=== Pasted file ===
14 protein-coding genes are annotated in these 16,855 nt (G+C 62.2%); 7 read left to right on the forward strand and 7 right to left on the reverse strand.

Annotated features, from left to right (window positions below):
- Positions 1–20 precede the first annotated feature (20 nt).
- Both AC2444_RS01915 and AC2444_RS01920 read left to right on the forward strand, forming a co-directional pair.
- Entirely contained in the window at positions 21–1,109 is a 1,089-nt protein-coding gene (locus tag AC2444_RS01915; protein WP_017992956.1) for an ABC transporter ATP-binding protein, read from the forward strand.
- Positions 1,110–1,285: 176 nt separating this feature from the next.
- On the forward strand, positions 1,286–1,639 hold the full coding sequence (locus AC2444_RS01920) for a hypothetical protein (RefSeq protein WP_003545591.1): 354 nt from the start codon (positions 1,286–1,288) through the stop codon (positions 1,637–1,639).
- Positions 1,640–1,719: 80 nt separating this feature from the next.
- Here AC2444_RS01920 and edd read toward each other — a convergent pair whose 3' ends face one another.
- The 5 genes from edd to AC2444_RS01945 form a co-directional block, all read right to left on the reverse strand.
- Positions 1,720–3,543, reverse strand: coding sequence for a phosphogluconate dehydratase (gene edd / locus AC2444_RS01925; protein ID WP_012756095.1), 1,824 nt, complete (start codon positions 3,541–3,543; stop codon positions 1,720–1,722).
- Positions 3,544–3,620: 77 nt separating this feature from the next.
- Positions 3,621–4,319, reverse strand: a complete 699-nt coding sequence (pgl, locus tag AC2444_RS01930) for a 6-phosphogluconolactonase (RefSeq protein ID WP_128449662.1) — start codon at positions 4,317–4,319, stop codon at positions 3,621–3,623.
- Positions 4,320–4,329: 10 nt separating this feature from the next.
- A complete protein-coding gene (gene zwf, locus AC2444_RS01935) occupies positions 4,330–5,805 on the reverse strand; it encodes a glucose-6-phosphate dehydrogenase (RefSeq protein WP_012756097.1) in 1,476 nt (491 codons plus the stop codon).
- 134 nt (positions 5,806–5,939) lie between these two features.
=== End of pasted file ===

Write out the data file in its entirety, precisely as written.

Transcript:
14 protein-coding genes are annotated in these 16,855 nt (G+C 62.2%); 7 read left to right on the forward strand and 7 right to left on the reverse strand.

Annotated features, from left to right (window positions below):
- Positions 1–20 precede the first annotated feature (20 nt).
- Both AC2444_RS01915 and AC2444_RS01920 read left to right on the forward strand, forming a co-directional pair.
- Entirely contained in the window at positions 21–1,109 is a 1,089-nt protein-coding gene (locus tag AC2444_RS01915; protein WP_017992956.1) for an ABC transporter ATP-binding protein, read from the forward strand.
- Positions 1,110–1,285: 176 nt separating this feature from the next.
- On the forward strand, positions 1,286–1,639 hold the full coding sequence (locus AC2444_RS01920) for a hypothetical protein (RefSeq protein WP_003545591.1): 354 nt from the start codon (positions 1,286–1,288) through the stop codon (positions 1,637–1,639).
- Positions 1,640–1,719: 80 nt separating this feature from the next.
- Here AC2444_RS01920 and edd read toward each other — a convergent pair whose 3' ends face one another.
- The 5 genes from edd to AC2444_RS01945 form a co-directional block, all read right to left on the reverse strand.
- Positions 1,720–3,543, reverse strand: coding sequence for a phosphogluconate dehydratase (gene edd / locus AC2444_RS01925; protein ID WP_012756095.1), 1,824 nt, complete (start codon positions 3,541–3,543; stop codon positions 1,720–1,722).
- Positions 3,544–3,620: 77 nt separating this feature from the next.
- Positions 3,621–4,319, reverse strand: a complete 699-nt coding sequence (pgl, locus tag AC2444_RS01930) for a 6-phosphogluconolactonase (RefSeq protein ID WP_128449662.1) — start codon at positions 4,317–4,319, stop codon at positions 3,621–3,623.
- Positions 4,320–4,329: 10 nt separating this feature from the next.
- A complete protein-coding gene (gene zwf, locus AC2444_RS01935) occupies positions 4,330–5,805 on the reverse strand; it encodes a glucose-6-phosphate dehydrogenase (RefSeq protein WP_012756097.1) in 1,476 nt (491 codons plus the stop codon).
- 134 nt (positions 5,806–5,939) lie between these two features.